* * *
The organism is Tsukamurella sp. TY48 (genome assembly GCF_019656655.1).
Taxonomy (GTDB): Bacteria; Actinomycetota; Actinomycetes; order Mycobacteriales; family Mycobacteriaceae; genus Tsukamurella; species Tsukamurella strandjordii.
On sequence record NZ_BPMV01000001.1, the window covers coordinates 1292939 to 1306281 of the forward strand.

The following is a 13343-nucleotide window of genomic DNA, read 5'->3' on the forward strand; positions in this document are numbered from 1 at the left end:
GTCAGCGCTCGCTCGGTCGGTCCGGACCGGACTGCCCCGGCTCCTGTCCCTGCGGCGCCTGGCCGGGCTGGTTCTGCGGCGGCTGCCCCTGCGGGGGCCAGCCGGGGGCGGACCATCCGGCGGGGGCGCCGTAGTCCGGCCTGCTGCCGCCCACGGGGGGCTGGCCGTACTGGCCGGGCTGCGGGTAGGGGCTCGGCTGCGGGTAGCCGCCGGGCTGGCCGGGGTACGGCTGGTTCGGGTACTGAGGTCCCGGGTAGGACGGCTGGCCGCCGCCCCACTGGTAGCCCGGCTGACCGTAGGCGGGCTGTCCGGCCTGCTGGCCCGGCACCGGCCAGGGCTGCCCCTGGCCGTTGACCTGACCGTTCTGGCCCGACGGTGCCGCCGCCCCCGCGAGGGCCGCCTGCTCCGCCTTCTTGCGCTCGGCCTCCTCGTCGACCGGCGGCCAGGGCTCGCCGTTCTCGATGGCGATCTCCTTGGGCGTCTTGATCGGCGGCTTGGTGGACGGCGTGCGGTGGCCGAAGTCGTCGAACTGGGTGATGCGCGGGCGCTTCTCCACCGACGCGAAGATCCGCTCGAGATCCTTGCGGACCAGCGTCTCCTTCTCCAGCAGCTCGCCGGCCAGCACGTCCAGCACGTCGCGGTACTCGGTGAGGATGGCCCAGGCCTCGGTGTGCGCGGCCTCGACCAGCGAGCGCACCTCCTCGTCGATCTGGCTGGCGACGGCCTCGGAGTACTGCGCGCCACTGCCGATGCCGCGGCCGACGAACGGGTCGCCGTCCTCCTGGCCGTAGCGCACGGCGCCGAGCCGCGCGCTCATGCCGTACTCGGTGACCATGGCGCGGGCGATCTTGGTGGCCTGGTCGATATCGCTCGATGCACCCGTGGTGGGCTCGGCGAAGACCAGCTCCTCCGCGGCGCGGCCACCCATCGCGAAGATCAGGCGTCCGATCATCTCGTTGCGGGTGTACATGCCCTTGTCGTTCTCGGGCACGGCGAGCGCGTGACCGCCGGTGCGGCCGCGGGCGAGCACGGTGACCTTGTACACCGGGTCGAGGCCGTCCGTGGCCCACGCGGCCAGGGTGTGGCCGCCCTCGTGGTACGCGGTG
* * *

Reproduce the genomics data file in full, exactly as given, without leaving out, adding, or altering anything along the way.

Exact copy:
The organism is Tsukamurella sp. TY48 (genome assembly GCF_019656655.1).
Taxonomy (GTDB): Bacteria; Actinomycetota; Actinomycetes; order Mycobacteriales; family Mycobacteriaceae; genus Tsukamurella; species Tsukamurella strandjordii.
On sequence record NZ_BPMV01000001.1, the window covers coordinates 1292939 to 1306281 of the forward strand.

The following is a 13343-nucleotide window of genomic DNA, read 5'->3' on the forward strand; positions in this document are numbered from 1 at the left end:
GTCAGCGCTCGCTCGGTCGGTCCGGACCGGACTGCCCCGGCTCCTGTCCCTGCGGCGCCTGGCCGGGCTGGTTCTGCGGCGGCTGCCCCTGCGGGGGCCAGCCGGGGGCGGACCATCCGGCGGGGGCGCCGTAGTCCGGCCTGCTGCCGCCCACGGGGGGCTGGCCGTACTGGCCGGGCTGCGGGTAGGGGCTCGGCTGCGGGTAGCCGCCGGGCTGGCCGGGGTACGGCTGGTTCGGGTACTGAGGTCCCGGGTAGGACGGCTGGCCGCCGCCCCACTGGTAGCCCGGCTGACCGTAGGCGGGCTGTCCGGCCTGCTGGCCCGGCACCGGCCAGGGCTGCCCCTGGCCGTTGACCTGACCGTTCTGGCCCGACGGTGCCGCCGCCCCCGCGAGGGCCGCCTGCTCCGCCTTCTTGCGCTCGGCCTCCTCGTCGACCGGCGGCCAGGGCTCGCCGTTCTCGATGGCGATCTCCTTGGGCGTCTTGATCGGCGGCTTGGTGGACGGCGTGCGGTGGCCGAAGTCGTCGAACTGGGTGATGCGCGGGCGCTTCTCCACCGACGCGAAGATCCGCTCGAGATCCTTGCGGACCAGCGTCTCCTTCTCCAGCAGCTCGCCGGCCAGCACGTCCAGCACGTCGCGGTACTCGGTGAGGATGGCCCAGGCCTCGGTGTGCGCGGCCTCGACCAGCGAGCGCACCTCCTCGTCGATCTGGCTGGCGACGGCCTCGGAGTACTGCGCGCCACTGCCGATGCCGCGGCCGACGAACGGGTCGCCGTCCTCCTGGCCGTAGCGCACGGCGCCGAGCCGCGCGCTCATGCCGTACTCGGTGACCATGGCGCGGGCGATCTTGGTGGCCTGGTCGATATCGCTCGATGCACCCGTGGTGGGCTCGGCGAAGACCAGCTCCTCCGCGGCGCGGCCACCCATCGCGAAGATCAGGCGTCCGATCATCTCGTTGCGGGTGTACATGCCCTTGTCGTTCTCGGGCACGGCGAGCGCGTGACCGCCGGTGCGGCCGCGGGCGAGCACGGTGACCTTGTACACCGGGTCGAGGCCGTCCGTGGCCCACGCGGCCAGGGTGTGGCCGCCCTCGTGGTACGCGGTG